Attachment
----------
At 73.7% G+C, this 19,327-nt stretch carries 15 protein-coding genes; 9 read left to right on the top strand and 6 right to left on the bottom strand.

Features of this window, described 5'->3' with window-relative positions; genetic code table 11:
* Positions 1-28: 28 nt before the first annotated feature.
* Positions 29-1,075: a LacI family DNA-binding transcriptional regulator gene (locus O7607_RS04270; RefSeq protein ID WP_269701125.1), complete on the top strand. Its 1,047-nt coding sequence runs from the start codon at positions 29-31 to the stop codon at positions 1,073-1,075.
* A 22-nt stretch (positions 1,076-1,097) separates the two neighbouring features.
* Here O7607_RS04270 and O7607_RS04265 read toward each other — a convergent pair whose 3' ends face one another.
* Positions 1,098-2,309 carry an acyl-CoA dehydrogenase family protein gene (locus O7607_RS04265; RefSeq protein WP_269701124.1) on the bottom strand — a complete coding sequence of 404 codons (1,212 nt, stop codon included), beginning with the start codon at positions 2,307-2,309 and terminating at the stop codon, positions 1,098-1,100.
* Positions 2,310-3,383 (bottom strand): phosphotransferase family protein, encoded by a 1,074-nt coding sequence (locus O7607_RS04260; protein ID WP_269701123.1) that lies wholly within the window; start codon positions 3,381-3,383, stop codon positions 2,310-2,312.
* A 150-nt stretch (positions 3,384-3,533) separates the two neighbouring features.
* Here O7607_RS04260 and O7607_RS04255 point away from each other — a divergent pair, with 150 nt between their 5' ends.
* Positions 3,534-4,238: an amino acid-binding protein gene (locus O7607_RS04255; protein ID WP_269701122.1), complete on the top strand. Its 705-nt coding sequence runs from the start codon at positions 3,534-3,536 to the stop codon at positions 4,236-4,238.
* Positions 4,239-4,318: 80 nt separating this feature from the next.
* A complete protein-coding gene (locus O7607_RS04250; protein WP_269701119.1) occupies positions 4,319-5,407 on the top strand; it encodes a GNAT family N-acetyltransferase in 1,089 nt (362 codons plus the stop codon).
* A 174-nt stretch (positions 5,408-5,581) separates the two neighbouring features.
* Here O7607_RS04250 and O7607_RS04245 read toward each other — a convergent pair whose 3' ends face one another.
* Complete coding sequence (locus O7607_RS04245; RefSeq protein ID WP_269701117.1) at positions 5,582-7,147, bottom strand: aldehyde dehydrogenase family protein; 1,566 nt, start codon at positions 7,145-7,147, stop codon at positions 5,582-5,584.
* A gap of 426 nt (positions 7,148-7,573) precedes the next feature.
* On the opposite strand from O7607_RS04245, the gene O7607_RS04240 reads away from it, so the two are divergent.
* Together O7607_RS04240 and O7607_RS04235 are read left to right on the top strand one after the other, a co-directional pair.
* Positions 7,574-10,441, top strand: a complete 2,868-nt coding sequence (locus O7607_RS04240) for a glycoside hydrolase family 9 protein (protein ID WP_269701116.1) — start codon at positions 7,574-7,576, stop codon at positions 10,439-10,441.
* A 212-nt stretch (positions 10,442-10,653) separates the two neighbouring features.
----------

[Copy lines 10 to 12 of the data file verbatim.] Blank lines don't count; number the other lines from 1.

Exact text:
* Here O7607_RS04260 and O7607_RS04255 point away from each other — a divergent pair, with 150 nt between their 5' ends.
* Positions 3,534-4,238: an amino acid-binding protein gene (locus O7607_RS04255; protein ID WP_269701122.1), complete on the top strand. Its 705-nt coding sequence runs from the start codon at positions 3,534-3,536 to the stop codon at positions 4,236-4,238.
* Positions 4,239-4,318: 80 nt separating this feature from the next.